High-level African officials get to work in KZN

Friday, April 13, 2012

Durban - Minister for Public Service and Administration Roy Padayachie has officially opened a two-day meeting of African Peer Review Mechanism (APRM) Focal Points on Friday morning.

APRM Focal Points are ministers or high-level country officials who report directly to their respective heads of state or government.

Two important issues are up for discussion at the high-level meeting. The country self-assessment questionnaire will be reviewed and discussions around the operationalization of the newly adopted operating procedures for the APRM will take place.

The APRM, which is reviewed once every five years, is an instrument voluntarily acceded to by member states of the African Union as an African self-monitoring mechanism.

The primary purpose of the APRM is to foster the adoption of policies, standards and practices that lead to political stability, high economic growth, sustainable development and accelerated sub-regional and continental economic integration through sharing of experiences.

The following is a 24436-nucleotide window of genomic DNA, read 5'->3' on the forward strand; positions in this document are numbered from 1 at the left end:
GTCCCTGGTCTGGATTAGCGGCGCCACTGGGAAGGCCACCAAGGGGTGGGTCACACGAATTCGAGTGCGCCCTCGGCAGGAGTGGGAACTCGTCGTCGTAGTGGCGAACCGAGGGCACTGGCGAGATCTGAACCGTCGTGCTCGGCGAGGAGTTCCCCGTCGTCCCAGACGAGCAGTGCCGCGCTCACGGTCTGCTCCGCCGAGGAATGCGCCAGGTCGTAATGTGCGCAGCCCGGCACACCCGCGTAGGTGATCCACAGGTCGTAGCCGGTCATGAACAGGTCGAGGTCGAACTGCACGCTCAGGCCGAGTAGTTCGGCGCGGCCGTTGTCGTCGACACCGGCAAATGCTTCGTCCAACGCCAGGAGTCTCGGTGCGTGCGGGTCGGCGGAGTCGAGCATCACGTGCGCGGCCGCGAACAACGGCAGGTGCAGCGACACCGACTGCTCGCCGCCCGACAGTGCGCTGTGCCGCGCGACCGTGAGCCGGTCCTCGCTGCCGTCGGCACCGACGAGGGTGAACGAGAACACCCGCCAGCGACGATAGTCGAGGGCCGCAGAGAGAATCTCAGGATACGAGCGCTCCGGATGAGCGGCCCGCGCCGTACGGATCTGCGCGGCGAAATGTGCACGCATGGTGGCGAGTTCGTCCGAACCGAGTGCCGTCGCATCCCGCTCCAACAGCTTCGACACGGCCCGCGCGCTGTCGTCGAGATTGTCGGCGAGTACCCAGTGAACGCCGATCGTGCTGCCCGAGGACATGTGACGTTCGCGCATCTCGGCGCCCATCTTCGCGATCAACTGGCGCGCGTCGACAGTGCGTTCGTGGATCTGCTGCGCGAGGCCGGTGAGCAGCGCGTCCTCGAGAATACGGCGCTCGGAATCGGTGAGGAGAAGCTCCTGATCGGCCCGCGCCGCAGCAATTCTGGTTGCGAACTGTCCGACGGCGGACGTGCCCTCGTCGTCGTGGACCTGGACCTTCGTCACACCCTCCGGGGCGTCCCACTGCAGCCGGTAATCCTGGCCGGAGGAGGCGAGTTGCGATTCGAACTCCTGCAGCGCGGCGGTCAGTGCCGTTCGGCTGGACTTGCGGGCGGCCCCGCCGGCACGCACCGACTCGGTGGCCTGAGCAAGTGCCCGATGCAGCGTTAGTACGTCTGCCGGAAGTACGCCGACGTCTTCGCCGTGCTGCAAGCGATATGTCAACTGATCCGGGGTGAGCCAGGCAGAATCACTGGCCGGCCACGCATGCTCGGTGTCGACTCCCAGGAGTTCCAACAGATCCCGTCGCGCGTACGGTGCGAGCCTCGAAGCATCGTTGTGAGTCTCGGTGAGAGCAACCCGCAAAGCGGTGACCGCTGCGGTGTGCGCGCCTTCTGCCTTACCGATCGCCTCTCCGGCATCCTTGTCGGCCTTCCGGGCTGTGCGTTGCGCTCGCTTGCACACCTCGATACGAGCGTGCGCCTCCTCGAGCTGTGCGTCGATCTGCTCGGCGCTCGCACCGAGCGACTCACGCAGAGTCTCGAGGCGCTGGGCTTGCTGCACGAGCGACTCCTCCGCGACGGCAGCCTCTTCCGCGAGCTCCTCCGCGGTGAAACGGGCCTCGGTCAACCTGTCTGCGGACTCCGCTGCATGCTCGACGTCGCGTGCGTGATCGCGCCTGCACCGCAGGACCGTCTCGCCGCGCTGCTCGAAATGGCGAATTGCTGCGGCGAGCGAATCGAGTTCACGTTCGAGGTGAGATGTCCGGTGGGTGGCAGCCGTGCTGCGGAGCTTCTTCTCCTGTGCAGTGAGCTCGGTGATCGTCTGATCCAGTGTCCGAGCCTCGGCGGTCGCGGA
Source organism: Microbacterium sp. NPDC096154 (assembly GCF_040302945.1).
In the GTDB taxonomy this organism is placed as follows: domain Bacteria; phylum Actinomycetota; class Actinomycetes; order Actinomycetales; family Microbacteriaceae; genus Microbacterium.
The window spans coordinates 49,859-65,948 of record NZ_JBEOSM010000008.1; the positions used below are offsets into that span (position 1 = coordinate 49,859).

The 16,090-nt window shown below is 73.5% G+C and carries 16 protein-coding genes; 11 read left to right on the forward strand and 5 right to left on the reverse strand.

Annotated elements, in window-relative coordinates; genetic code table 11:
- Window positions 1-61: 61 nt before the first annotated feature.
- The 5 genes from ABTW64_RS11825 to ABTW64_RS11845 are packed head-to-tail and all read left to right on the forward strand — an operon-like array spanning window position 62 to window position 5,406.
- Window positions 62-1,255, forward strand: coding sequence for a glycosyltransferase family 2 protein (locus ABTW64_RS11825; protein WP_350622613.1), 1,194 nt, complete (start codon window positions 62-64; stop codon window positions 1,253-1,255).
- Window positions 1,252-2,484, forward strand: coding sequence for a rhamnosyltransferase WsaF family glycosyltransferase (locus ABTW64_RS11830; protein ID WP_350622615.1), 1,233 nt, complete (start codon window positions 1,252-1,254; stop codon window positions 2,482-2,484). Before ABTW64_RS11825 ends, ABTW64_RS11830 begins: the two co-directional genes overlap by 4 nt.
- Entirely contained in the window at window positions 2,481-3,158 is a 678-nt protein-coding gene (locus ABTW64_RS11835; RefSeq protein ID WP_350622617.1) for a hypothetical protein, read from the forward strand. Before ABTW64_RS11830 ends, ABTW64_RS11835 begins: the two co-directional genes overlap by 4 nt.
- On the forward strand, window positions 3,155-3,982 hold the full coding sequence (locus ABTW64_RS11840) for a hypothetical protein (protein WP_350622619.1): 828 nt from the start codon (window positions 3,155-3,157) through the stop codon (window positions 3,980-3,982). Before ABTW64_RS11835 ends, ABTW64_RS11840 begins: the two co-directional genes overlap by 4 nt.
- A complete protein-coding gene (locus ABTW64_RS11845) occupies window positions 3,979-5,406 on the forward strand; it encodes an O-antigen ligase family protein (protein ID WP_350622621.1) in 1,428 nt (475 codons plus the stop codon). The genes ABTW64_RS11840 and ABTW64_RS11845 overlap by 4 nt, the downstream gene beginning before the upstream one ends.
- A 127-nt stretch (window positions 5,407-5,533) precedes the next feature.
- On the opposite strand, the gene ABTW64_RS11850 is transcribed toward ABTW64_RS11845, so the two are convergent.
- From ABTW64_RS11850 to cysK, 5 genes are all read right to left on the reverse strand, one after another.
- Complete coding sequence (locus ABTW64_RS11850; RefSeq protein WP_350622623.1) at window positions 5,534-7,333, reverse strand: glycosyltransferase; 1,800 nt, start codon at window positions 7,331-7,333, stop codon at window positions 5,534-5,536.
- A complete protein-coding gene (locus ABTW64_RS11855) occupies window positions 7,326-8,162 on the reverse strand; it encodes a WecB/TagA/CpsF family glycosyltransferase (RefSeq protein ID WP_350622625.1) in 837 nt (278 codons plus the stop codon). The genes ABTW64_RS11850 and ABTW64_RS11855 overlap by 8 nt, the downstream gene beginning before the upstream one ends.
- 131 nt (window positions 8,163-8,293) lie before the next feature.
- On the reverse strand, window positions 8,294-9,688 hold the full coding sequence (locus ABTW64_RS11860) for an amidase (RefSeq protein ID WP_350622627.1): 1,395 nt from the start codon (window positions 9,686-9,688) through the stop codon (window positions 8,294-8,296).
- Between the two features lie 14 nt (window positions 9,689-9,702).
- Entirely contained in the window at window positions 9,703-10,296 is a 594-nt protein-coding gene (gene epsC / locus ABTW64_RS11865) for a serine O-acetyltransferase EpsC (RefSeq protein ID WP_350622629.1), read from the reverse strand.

Newai Gebreab, Chairperson of the APRM Focal Points Committee, said the meeting will make sure that questions on the self-assessment document will strictly be about governance and not judgement of policies in African countries.

Padayachie said the process of self-assessment was important and promoted internal dialogue and concurred with Gebreab that it had little to do with judgement of policies.

The meeting will also address the issues of institutional effectiveness of the APRM.

Professor Amos Sawyer, chairperson of the Panel of Eminent Persons of the APRM, said a new look at the rules of the APRM is essential to governance as well as the technical work conducted by the body.

Sawyer said the work of the APRM should not only be an instrument to contribute to governance in Africa but a model that can be show cased elsewhere in the world.

Meanwhile, KZN Health MEC Sibongiseni Dhlomo in his opening remarks said strong leadership in Africa could go a long way in tackling social and health issues and also position African countries to make better use of their natural resources.